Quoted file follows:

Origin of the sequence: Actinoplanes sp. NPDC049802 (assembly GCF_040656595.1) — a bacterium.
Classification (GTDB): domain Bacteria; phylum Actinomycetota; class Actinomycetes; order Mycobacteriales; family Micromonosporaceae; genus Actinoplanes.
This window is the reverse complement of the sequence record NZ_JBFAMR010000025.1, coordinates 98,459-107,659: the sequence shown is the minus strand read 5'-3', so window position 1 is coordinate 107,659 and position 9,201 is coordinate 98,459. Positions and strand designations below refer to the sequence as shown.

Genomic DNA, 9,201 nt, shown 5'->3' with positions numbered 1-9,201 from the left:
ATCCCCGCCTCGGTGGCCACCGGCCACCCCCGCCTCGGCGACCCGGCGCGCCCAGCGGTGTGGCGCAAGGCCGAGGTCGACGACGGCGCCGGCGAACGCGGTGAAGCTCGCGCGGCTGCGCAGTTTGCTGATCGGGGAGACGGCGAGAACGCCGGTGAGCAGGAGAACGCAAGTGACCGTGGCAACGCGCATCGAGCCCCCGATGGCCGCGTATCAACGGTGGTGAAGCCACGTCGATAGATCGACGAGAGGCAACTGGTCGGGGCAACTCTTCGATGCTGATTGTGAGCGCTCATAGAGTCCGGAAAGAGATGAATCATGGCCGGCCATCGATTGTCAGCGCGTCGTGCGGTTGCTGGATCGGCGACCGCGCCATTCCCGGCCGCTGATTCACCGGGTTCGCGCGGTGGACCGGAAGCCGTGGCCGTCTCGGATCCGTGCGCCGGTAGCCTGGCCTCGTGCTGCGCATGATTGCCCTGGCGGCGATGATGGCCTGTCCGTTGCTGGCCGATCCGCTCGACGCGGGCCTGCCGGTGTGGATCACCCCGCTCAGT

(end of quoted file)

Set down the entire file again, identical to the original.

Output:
Origin of the sequence: Actinoplanes sp. NPDC049802 (assembly GCF_040656595.1) — a bacterium.
Classification (GTDB): domain Bacteria; phylum Actinomycetota; class Actinomycetes; order Mycobacteriales; family Micromonosporaceae; genus Actinoplanes.
This window is the reverse complement of the sequence record NZ_JBFAMR010000025.1, coordinates 98,459-107,659: the sequence shown is the minus strand read 5'-3', so window position 1 is coordinate 107,659 and position 9,201 is coordinate 98,459. Positions and strand designations below refer to the sequence as shown.

Genomic DNA, 9,201 nt, shown 5'->3' with positions numbered 1-9,201 from the left:
ATCCCCGCCTCGGTGGCCACCGGCCACCCCCGCCTCGGCGACCCGGCGCGCCCAGCGGTGTGGCGCAAGGCCGAGGTCGACGACGGCGCCGGCGAACGCGGTGAAGCTCGCGCGGCTGCGCAGTTTGCTGATCGGGGAGACGGCGAGAACGCCGGTGAGCAGGAGAACGCAAGTGACCGTGGCAACGCGCATCGAGCCCCCGATGGCCGCGTATCAACGGTGGTGAAGCCACGTCGATAGATCGACGAGAGGCAACTGGTCGGGGCAACTCTTCGATGCTGATTGTGAGCGCTCATAGAGTCCGGAAAGAGATGAATCATGGCCGGCCATCGATTGTCAGCGCGTCGTGCGGTTGCTGGATCGGCGACCGCGCCATTCCCGGCCGCTGATTCACCGGGTTCGCGCGGTGGACCGGAAGCCGTGGCCGTCTCGGATCCGTGCGCCGGTAGCCTGGCCTCGTGCTGCGCATGATTGCCCTGGCGGCGATGATGGCCTGTCCGTTGCTGGCCGATCCGCTCGACGCGGGCCTGCCGGTGTGGATCACCCCGCTCAGT